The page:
Synopses & Reviews
and#8220;Have mercy on me, Lord, I am Cuban.and#8221; In 1962, Carlos Eire was one of 14,000 children airlifted out of Havanaand#8212;exiled from his family, his country, and his own childhood by Fidel Castroand#8217;s revolution. This stunning memoir is a vibrant and evocative look at Latin America from a childand#8217;s unforgettable experience.andlt;BRandgt;andlt;BRandgt;andlt;I andgt;Waiting for Snow in Havanaandlt;/Iandgt; is both an exorcism and an ode to a paradise lost. For the Cuba of Carlosand#8217;s youthand#8212;with its lizards and turquoise seas and sun-drenched siestasand#8212;becomes an island of condemnation once a cigar-smoking guerrilla named Fidel Castro ousts President Batista on January 1, 1959. Suddenly the music in the streets sounds like gunfire. Christmas is made illegal, political dissent leads to imprisonment, and too many of Carlosand#8217;s friends are leaving Cuba for a place as far away and unthinkable as the United States. Carlos will end up there, too, and fulfill his motherand#8217;s dreams by becoming a modern American manand#8212;even if his soul remains in the country he left behind.andlt;BRandgt; andlt;BRandgt;Narrated with the urgency of a confession, andlt;I andgt;Waiting for Snow in Havanaandlt;/Iandgt; is a eulogy for a native land and a loving testament to the collective spirit of Cubans everywhere.
"As imaginatively wrought as the finest piece of fiction." Publishers Weekly
"Between mercurial and leisurely, lush and thorny, jumbled and crystalline, Yale historian Eire's recollection of his Cuban boyhood is to be savored." Kirkus Reviews
"What is powerful and lasting about the book is his evocation of childhood...and his extraordinary literary ability." The Los Angeles Times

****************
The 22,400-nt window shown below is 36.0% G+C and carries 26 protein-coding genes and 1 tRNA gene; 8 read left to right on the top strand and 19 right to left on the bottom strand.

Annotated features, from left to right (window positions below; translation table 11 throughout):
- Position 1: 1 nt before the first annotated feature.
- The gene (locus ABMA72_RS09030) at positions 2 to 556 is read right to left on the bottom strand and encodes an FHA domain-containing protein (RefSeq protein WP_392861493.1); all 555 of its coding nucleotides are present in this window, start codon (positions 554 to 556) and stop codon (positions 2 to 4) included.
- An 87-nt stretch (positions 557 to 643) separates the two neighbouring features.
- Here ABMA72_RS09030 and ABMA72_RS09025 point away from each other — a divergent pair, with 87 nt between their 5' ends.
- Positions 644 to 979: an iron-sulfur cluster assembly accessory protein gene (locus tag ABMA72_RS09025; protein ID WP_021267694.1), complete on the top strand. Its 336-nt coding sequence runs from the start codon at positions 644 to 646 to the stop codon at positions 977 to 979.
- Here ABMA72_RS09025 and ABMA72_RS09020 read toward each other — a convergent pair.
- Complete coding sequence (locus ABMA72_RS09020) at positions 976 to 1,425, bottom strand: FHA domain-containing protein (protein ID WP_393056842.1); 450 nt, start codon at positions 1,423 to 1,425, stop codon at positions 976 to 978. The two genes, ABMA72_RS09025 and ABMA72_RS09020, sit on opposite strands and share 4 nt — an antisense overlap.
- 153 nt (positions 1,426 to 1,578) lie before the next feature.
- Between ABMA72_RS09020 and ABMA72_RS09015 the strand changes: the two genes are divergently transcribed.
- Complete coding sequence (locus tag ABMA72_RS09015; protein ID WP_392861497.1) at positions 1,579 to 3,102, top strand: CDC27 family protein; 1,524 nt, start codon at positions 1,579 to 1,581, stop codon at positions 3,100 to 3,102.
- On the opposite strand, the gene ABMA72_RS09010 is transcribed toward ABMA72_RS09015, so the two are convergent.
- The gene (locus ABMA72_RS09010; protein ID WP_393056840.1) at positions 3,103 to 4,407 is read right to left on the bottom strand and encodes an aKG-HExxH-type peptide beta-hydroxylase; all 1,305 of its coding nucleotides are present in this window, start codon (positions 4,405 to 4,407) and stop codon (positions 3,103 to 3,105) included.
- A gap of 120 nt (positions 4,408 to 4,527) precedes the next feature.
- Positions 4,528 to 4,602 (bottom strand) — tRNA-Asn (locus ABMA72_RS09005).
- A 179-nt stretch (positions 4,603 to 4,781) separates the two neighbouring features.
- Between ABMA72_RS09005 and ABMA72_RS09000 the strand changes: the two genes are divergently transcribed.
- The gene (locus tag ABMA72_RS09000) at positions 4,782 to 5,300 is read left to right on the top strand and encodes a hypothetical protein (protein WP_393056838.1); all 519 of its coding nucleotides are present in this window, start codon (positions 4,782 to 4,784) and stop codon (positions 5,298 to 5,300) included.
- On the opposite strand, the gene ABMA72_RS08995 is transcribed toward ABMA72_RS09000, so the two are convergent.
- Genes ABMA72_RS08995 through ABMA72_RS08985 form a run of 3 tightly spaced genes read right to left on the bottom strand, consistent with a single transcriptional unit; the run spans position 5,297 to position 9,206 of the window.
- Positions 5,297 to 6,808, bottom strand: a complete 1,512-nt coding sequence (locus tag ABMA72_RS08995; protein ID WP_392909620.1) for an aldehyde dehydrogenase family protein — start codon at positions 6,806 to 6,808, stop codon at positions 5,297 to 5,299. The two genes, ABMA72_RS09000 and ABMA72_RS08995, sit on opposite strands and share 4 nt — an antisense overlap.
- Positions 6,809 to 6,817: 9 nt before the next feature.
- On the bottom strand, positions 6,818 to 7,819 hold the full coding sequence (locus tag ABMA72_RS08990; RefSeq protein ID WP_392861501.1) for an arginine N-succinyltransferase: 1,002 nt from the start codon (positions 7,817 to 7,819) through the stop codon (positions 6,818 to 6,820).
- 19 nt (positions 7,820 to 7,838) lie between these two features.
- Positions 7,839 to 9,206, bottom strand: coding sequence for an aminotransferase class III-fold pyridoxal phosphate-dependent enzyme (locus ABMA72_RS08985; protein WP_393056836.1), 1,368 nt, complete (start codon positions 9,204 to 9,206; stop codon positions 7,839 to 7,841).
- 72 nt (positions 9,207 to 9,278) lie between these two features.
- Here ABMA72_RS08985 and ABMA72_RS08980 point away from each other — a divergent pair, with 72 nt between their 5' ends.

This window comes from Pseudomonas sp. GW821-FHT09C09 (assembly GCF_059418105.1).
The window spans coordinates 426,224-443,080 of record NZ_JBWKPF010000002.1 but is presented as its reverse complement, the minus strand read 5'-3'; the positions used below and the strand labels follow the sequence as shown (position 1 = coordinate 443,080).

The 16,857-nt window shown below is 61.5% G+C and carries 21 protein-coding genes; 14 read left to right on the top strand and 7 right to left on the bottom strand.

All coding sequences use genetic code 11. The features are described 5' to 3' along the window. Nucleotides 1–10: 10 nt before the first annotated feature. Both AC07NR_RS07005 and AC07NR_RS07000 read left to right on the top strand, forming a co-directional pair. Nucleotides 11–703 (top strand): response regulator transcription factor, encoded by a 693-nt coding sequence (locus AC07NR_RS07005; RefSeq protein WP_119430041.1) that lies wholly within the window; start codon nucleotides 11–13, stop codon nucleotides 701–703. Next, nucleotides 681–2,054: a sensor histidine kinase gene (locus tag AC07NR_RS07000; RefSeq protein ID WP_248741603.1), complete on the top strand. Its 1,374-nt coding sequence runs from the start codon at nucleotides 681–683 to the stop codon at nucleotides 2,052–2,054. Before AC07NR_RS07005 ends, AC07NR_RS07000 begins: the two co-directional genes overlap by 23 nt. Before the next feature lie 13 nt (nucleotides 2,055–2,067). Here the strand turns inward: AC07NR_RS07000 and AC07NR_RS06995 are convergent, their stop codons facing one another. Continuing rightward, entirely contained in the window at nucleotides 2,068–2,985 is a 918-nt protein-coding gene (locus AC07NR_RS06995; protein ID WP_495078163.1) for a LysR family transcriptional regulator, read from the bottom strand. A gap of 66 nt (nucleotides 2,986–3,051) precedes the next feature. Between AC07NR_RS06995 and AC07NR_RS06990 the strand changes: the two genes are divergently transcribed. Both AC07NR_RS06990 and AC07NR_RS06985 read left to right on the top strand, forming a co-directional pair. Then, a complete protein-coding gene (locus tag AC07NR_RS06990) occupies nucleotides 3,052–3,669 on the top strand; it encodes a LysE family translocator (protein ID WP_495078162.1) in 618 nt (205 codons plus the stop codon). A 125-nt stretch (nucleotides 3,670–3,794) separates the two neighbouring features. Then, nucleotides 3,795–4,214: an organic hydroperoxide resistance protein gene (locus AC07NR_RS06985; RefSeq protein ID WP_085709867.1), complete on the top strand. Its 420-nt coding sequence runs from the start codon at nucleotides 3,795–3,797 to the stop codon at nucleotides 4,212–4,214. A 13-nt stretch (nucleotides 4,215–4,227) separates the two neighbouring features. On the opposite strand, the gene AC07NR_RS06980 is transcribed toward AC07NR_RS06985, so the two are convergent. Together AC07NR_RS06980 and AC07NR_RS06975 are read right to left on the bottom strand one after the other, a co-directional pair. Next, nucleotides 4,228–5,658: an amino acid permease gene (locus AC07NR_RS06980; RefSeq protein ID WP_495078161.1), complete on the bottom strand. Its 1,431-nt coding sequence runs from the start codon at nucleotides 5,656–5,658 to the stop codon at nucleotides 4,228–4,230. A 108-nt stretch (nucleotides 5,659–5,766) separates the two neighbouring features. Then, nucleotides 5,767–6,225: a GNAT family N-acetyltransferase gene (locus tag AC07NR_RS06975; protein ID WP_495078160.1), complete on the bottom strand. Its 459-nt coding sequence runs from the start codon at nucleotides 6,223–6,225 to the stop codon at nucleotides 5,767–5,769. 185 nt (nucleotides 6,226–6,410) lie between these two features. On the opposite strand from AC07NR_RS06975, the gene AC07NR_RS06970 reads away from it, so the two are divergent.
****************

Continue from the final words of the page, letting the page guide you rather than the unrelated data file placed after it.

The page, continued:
"Eire's tone is so urgent and so vividly personal...that his unsparing indictments of practically everyone concerned, including himself, seem all the more remarkable." New Yorker
"[C]omplex, introspective....In this open, honest, and at times angry memoir, Eire bares his soul completely and captivates the reader in the process." Booklist
andlt;iandgt;Los Angeles Timesandlt;/iandgt; The most accomplished literary expression of exile sensibility to have appeared to date. What is powerful and lasting about the book is Eire's evocation of childhood and his extraordinary literary ability.
andlt;iandgt;The Boston Globeandlt;/iandgt; Eire is gifted with what might be called lyric precision -- a knack for grasping the life of a moment through its sensuous particulars....Vigorously written and alive.
andlt;iandgt;The Washington Postandlt;/iandgt; Bursting with wonderful details and images and populated by characters so well described that they seem to be sitting next to you on the couch.
The Miami Herald A wistful glimpse of a shattered world.
Los Angeles Times The most accomplished literary expression of exile sensibility to have appeared to date. What is powerful and lasting about the book is Eire's evocation of childhood and his extraordinary literary ability.
andlt;Iandgt;The Miami Heraldandlt;/Iandgt; A wistful glimpse of a shattered world.